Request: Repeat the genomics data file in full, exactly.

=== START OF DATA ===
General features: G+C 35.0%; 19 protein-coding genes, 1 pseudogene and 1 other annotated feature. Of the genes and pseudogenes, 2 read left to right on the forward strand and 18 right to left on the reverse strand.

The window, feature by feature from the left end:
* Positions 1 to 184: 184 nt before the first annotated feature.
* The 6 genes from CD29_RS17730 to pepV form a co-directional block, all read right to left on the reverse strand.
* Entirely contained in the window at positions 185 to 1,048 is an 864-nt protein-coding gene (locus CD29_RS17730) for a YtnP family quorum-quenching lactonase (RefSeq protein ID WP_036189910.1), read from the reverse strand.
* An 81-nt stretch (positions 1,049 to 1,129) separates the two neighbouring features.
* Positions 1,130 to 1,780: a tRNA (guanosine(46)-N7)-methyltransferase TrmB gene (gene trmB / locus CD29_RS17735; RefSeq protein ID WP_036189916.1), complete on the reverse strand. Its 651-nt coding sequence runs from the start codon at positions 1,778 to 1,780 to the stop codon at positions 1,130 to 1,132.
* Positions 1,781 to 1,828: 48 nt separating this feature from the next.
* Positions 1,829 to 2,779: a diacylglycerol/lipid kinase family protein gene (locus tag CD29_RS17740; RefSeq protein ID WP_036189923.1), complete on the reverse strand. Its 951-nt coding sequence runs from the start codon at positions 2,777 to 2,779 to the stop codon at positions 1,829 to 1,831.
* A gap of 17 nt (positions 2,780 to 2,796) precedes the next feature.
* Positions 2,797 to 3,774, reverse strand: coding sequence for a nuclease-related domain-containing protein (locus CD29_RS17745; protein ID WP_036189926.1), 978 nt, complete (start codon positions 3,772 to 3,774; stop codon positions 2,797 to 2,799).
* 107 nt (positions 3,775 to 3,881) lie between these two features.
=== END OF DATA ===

General features: G+C 35.0%; 19 protein-coding genes, 1 pseudogene and 1 other annotated feature. Of the genes and pseudogenes, 2 read left to right on the forward strand and 18 right to left on the reverse strand.

The window, feature by feature from the left end:
* Positions 1 to 184: 184 nt before the first annotated feature.
* The 6 genes from CD29_RS17730 to pepV form a co-directional block, all read right to left on the reverse strand.
* Entirely contained in the window at positions 185 to 1,048 is an 864-nt protein-coding gene (locus CD29_RS17730) for a YtnP family quorum-quenching lactonase (RefSeq protein ID WP_036189910.1), read from the reverse strand.
* An 81-nt stretch (positions 1,049 to 1,129) separates the two neighbouring features.
* Positions 1,130 to 1,780: a tRNA (guanosine(46)-N7)-methyltransferase TrmB gene (gene trmB / locus CD29_RS17735; RefSeq protein ID WP_036189916.1), complete on the reverse strand. Its 651-nt coding sequence runs from the start codon at positions 1,778 to 1,780 to the stop codon at positions 1,130 to 1,132.
* Positions 1,781 to 1,828: 48 nt separating this feature from the next.
* Positions 1,829 to 2,779: a diacylglycerol/lipid kinase family protein gene (locus tag CD29_RS17740; RefSeq protein ID WP_036189923.1), complete on the reverse strand. Its 951-nt coding sequence runs from the start codon at positions 2,777 to 2,779 to the stop codon at positions 1,829 to 1,831.
* A gap of 17 nt (positions 2,780 to 2,796) precedes the next feature.
* Positions 2,797 to 3,774, reverse strand: coding sequence for a nuclease-related domain-containing protein (locus CD29_RS17745; protein ID WP_036189926.1), 978 nt, complete (start codon positions 3,772 to 3,774; stop codon positions 2,797 to 2,799).
* 107 nt (positions 3,775 to 3,881) lie between these two features.